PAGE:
Countless basketball coaches have left their marks on their respective leagues over the decades. Coaching can be subjective as some methods may only work with specific players or lineups. Some coaches can lead one team to greatness, but eventually, fail to resonate with a new team. However, certain basketball coaches achieve legendary status because of their impressive and consistent track record of achieving results for their teams.
Need some inspiration for what an unforgettable coaching career looks like so you have something to aim for while immersed in our Draft Day Sports lineup of games? Here are nine of the greatest basketball coaches of all time:
One of the biggest household names in basketball, Phil Jackson is hailed as one of the greatest coaches, if not the greatest coach, of all time. He led two NBA dynasties – six NBA championships with the Chicago Bulls and five championships with the LA Lakers.
Jackson’s career record of 1,155-485 and a career win percentage of .704 put him at #1 among qualifying peers. He also coached some of the greatest basketball players in history such as Jordan, Bryant, O’Neal, and Pippen.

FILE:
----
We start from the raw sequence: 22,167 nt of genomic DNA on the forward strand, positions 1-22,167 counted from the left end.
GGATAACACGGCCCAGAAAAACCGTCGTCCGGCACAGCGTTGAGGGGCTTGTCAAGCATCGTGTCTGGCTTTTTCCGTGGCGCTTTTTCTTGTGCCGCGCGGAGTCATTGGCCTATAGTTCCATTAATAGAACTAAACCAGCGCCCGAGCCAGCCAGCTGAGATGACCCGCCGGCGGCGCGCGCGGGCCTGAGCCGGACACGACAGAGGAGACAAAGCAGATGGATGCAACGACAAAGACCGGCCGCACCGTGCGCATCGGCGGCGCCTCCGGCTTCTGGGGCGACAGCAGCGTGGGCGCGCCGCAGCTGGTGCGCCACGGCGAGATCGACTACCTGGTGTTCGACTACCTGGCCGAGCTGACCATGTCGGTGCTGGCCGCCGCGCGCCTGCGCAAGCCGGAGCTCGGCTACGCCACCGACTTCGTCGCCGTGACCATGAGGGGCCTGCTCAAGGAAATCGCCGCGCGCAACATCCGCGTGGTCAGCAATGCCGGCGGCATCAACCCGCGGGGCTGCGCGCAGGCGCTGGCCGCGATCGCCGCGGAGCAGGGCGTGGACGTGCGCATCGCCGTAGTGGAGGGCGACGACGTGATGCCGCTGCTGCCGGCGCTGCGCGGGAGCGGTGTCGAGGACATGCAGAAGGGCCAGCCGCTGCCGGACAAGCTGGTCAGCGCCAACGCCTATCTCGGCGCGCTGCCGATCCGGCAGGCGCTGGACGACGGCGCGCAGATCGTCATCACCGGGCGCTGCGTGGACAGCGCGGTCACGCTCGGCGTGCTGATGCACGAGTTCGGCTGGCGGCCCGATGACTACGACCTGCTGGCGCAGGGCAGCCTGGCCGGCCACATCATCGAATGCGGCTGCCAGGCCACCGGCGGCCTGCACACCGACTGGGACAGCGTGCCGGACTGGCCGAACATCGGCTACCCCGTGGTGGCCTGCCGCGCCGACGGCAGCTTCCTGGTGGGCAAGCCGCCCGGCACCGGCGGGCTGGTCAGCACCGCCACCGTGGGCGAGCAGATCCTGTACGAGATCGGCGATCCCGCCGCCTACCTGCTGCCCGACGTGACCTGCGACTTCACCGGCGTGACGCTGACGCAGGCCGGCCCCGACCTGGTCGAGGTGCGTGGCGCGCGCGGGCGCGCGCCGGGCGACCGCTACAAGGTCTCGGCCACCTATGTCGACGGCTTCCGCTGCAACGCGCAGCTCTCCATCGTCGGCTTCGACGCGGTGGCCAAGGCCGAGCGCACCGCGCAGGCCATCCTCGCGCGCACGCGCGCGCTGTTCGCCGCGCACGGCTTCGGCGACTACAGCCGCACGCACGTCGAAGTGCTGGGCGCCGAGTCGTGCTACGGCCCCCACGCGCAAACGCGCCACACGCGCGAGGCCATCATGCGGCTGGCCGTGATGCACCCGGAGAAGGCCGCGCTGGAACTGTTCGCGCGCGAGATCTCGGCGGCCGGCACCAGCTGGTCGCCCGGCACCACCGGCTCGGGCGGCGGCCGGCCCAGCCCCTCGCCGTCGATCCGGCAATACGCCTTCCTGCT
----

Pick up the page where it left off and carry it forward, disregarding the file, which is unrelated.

Jackson was awarded Coach of the Year back in the 95-96 season and was inducted into the Hall of Fame back in 2007.
Dubbed as the Godfather of the NBA, Red Auerbach was the main man of the Boston Celtics for over three decades as a coach and an executive. His dynasty at the Celtics saw 19 playoff appearances and nine championships. Auerbach was renowned as Coach of the Year in 1965.
Four years later, in 1969, he was inducted into the Hall of Fame. Among his industry accolades, he was recognized as the NBA 25th Anniversary All-time Team Coach and chosen by the PBWAA as the “Greatest Coach in the History of the NBA” in 1980.
While he may not have the most wins under his belt, Larry Brown is acknowledged as the best at maximizing “bad” teams. He is the only coach in history to have led an NCAA team to a championship (the Kansas Jayhawks in 1988) as well as an NBA team to a championship (the Detroit Pistons in 2004).